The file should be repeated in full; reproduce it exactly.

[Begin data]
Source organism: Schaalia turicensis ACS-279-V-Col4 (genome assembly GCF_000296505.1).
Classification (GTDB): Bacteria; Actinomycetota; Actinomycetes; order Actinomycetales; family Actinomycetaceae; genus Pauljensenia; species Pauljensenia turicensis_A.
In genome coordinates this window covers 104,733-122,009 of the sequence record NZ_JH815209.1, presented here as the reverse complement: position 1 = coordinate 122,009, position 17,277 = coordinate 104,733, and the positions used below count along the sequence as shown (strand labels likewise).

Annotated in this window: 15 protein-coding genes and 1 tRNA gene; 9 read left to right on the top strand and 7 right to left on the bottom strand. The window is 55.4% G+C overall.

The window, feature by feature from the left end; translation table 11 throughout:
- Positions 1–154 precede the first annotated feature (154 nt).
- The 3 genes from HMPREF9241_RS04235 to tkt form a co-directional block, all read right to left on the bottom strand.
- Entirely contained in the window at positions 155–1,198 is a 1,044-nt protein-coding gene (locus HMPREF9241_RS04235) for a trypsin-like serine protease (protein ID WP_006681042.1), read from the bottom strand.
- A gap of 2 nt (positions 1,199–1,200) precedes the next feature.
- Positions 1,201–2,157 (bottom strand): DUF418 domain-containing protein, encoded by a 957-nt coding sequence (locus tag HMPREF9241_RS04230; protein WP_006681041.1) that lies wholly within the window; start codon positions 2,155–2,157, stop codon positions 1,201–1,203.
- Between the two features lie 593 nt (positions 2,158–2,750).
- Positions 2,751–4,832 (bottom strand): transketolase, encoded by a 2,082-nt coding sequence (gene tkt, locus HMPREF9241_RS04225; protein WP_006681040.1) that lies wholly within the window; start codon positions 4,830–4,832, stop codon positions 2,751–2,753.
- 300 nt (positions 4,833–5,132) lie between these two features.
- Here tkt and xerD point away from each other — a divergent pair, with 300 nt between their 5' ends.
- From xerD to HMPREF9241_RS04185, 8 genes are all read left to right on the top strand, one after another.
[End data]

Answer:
Source organism: Schaalia turicensis ACS-279-V-Col4 (genome assembly GCF_000296505.1).
Classification (GTDB): Bacteria; Actinomycetota; Actinomycetes; order Actinomycetales; family Actinomycetaceae; genus Pauljensenia; species Pauljensenia turicensis_A.
In genome coordinates this window covers 104,733-122,009 of the sequence record NZ_JH815209.1, presented here as the reverse complement: position 1 = coordinate 122,009, position 17,277 = coordinate 104,733, and the positions used below count along the sequence as shown (strand labels likewise).

Annotated in this window: 15 protein-coding genes and 1 tRNA gene; 9 read left to right on the top strand and 7 right to left on the bottom strand. The window is 55.4% G+C overall.

The window, feature by feature from the left end; translation table 11 throughout:
- Positions 1–154 precede the first annotated feature (154 nt).
- The 3 genes from HMPREF9241_RS04235 to tkt form a co-directional block, all read right to left on the bottom strand.
- Entirely contained in the window at positions 155–1,198 is a 1,044-nt protein-coding gene (locus HMPREF9241_RS04235) for a trypsin-like serine protease (protein ID WP_006681042.1), read from the bottom strand.
- A gap of 2 nt (positions 1,199–1,200) precedes the next feature.
- Positions 1,201–2,157 (bottom strand): DUF418 domain-containing protein, encoded by a 957-nt coding sequence (locus tag HMPREF9241_RS04230; protein WP_006681041.1) that lies wholly within the window; start codon positions 2,155–2,157, stop codon positions 1,201–1,203.
- Between the two features lie 593 nt (positions 2,158–2,750).
- Positions 2,751–4,832 (bottom strand): transketolase, encoded by a 2,082-nt coding sequence (gene tkt, locus HMPREF9241_RS04225; protein WP_006681040.1) that lies wholly within the window; start codon positions 4,830–4,832, stop codon positions 2,751–2,753.
- 300 nt (positions 4,833–5,132) lie between these two features.
- Here tkt and xerD point away from each other — a divergent pair, with 300 nt between their 5' ends.
- From xerD to HMPREF9241_RS04185, 8 genes are all read left to right on the top strand, one after another.